Thursday, June 11, 2015

Growing up royal: Chantal Thomas' The Exchange of Princesses

Best known for Farewell, My Queen (2003), an intimate glimpse of Marie Antoinette’s last days, Thomas has crafted a pointed and witty novel that sheds light on two eighteenth-century princesses trapped by familial obligations and the capricious whims of the court.

On January 9, 1722, two cortèges unload and swap their passengers at Pheasant Island, a neutral point in the Pyrenees region. To ally their quarrelsome countries, 12-year-old Louise Élisabeth of Orléans, one of the many neglected daughters of France’s regent, will marry the Spanish heir, Luis, while Luis’ half-sister, Mariana Victoria, an adorable three-year-old who clings to her dolls, is sent to France to wed the adolescent Louis XV. “Could a more perfect symmetry be imagined?” Thomas ironically observes.

Writing in a formal style, she highlights the absurdity of royal ceremonies and the cruel circumstances that abandon these girls to their fates and deny them anything resembling a real childhood. Excerpts from authentic, little-known letters and documents add to the reading experience. 

Chantal Thomas' The Exchange of Princesses, ably translated into English by John Cullen, will be published by Other Press in July ($16.95, trade pb, 336pp). This review first appeared in Booklist's June issue.

An additional note: I've read many novels about royalty (they're a special interest), so it's rare for me to pick up a work of royal fiction without knowing how it will end, but this particular episode was entirely new. If you haven't heard of it either, avoid Wikipedia before beginning!


  1. I've not heard of these princesses, but then my knowledge of French history is limited. Another novel for my wish list. Though tempted, I will heed your advice and stay away from Wikipedia!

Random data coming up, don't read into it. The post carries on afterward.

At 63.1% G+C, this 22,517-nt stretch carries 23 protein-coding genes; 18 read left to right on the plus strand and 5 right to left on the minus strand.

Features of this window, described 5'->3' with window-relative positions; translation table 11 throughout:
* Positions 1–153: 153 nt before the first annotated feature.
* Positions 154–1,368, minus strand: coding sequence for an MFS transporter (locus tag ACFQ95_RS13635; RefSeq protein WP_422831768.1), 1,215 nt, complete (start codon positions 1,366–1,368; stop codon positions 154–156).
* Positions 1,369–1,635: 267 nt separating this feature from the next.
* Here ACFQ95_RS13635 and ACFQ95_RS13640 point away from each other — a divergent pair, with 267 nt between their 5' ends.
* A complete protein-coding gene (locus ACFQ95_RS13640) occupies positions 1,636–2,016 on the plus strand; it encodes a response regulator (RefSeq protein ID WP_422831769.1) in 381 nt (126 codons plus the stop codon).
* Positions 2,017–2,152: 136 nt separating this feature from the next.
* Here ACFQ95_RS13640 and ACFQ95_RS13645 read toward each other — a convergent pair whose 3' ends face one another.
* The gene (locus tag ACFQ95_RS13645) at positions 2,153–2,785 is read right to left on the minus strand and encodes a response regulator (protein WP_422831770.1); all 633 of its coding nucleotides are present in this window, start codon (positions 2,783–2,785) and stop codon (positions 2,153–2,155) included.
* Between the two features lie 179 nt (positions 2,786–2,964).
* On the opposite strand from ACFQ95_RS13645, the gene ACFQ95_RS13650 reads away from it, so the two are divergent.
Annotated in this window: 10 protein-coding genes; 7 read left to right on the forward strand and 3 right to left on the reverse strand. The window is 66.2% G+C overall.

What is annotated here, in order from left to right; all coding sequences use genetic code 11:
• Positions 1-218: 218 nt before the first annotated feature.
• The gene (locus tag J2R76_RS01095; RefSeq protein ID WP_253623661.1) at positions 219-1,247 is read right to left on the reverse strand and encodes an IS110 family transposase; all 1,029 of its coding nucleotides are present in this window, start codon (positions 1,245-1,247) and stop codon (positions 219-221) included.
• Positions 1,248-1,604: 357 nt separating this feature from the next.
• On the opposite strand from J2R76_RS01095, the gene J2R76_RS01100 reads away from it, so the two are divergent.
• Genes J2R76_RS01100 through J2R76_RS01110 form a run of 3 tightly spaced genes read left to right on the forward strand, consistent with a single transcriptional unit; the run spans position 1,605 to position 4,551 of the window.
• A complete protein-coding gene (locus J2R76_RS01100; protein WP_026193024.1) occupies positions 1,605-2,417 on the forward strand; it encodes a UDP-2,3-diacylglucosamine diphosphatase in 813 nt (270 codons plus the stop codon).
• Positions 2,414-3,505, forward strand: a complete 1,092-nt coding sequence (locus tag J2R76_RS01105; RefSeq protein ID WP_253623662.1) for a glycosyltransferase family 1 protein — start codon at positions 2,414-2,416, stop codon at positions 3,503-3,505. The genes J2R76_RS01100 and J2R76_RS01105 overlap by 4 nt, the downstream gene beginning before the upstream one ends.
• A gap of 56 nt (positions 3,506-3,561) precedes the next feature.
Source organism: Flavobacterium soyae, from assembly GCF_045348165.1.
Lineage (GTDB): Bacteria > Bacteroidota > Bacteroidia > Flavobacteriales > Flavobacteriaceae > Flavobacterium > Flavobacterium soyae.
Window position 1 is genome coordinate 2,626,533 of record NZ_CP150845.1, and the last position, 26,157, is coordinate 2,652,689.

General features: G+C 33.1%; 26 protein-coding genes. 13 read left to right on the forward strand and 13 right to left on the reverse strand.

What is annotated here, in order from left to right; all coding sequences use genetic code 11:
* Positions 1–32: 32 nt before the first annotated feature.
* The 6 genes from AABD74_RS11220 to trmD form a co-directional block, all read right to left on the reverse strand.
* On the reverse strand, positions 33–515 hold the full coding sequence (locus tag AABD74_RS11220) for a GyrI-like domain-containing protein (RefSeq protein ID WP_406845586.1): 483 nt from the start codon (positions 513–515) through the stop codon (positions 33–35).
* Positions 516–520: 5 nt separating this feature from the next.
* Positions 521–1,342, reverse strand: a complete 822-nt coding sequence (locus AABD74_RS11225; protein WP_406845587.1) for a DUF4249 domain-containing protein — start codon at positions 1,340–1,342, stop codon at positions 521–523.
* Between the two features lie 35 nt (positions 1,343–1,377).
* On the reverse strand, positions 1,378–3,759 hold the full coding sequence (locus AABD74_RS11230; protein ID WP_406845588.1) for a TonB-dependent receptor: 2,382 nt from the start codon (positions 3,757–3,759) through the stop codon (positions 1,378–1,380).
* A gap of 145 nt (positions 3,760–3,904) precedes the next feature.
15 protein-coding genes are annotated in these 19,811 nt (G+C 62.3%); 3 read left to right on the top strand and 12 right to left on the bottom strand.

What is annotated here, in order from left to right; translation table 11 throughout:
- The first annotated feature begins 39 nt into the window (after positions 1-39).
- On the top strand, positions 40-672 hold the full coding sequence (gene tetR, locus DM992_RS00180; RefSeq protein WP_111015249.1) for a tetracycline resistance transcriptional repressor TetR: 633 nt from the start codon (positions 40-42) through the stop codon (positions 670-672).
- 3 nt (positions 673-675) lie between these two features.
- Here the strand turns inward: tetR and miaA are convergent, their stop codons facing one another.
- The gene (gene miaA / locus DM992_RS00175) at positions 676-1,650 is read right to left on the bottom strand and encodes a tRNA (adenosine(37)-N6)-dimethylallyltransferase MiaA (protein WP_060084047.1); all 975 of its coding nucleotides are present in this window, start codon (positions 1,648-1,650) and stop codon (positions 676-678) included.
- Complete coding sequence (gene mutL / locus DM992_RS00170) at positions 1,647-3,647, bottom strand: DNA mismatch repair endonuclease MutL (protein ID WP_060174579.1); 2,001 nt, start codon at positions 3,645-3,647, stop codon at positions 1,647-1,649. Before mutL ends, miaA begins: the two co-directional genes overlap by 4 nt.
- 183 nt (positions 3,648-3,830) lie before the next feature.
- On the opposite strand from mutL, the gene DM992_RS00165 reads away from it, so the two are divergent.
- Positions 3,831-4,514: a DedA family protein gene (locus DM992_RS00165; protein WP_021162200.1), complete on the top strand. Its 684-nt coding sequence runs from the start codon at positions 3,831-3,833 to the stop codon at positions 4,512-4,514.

1. I'm not all that familiar with French history between the Sun King and the lead-up to the French Revolution. And the princesses are so young - it's an unusual subject for adult fiction, but the story worked very well. The author's archival research was impressive, too.

  2. This one does interest. Can you imagine giving a three year old daughter away? Yikes.
    Now I'm off to Wiki, because you mentioned it, and I must know. haha!

    1. I know... it depresses me.
      As for Wiki, I went there as soon as I finished. And was glad I did. :)

  3. Anonymous1:23 PM

    Royalty had to marry those of equal rank and religion, which after the Counterreformation was more difficult. Thus France (Bourbon) and Spain (Hapbsburg/Bourbon) and the Holy Roman Empire (Hapsburgs) kept intermarrying, which didn't help the gene pool. An interesting biography is Princesse of Versailles: the life of Marie-Adelaide of Savoy by Charles W. Elliott; Marie-Adelaide married a grandson of Louis XIV and was the mother of Louis XV. Her younger sister married the younger brother of that grandson who by then was on the throne of Spain (War of the Spanish Succession, one of the many during that time period).

    Sarah OL